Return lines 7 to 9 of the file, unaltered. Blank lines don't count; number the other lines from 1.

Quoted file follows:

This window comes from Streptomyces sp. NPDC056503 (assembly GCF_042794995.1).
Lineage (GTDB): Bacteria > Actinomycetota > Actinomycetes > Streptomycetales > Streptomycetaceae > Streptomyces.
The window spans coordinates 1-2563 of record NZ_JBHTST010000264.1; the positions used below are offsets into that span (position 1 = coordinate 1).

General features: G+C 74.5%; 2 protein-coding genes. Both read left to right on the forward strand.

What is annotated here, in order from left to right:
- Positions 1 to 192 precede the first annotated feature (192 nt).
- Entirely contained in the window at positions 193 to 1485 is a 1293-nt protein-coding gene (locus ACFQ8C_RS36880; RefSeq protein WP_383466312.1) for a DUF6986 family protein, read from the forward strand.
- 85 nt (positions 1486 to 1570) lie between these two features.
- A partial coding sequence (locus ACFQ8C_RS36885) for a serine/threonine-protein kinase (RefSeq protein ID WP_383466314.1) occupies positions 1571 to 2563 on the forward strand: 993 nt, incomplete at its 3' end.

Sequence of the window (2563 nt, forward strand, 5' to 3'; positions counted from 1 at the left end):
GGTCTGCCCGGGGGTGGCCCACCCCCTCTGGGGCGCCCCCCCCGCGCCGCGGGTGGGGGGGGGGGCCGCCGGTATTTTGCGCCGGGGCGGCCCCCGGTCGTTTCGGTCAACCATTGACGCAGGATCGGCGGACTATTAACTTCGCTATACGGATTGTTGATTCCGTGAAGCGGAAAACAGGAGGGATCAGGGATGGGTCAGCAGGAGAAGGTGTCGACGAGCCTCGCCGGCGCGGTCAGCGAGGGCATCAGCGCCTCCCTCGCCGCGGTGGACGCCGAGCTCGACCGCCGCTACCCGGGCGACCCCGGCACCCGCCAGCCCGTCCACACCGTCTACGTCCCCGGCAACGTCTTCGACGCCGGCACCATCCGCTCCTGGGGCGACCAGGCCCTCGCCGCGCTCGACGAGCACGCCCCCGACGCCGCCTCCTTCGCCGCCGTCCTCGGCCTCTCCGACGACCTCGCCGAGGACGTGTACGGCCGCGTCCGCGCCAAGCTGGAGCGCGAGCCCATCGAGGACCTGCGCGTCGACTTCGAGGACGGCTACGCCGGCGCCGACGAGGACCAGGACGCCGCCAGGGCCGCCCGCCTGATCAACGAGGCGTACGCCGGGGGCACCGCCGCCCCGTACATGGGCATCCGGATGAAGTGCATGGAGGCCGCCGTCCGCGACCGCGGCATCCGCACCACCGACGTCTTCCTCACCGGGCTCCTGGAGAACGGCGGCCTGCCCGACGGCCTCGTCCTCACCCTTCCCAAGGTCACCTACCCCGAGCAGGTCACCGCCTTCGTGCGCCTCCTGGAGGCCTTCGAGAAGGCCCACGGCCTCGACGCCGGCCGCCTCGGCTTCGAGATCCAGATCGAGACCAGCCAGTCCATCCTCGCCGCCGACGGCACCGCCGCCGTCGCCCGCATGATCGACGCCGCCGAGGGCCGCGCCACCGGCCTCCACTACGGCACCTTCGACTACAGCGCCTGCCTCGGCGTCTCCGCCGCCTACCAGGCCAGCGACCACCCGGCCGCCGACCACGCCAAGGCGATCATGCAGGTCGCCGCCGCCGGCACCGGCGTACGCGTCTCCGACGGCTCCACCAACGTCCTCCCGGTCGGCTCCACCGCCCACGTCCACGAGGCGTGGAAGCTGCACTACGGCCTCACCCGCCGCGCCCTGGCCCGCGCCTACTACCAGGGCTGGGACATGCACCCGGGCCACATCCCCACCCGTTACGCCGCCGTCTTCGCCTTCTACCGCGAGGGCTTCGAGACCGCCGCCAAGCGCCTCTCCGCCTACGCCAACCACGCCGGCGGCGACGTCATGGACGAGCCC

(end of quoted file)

- Entirely contained in the window at positions 193 to 1485 is a 1293-nt protein-coding gene (locus ACFQ8C_RS36880; RefSeq protein WP_383466312.1) for a DUF6986 family protein, read from the forward strand.
- 85 nt (positions 1486 to 1570) lie between these two features.
- A partial coding sequence (locus ACFQ8C_RS36885) for a serine/threonine-protein kinase (RefSeq protein ID WP_383466314.1) occupies positions 1571 to 2563 on the forward strand: 993 nt, incomplete at its 3' end.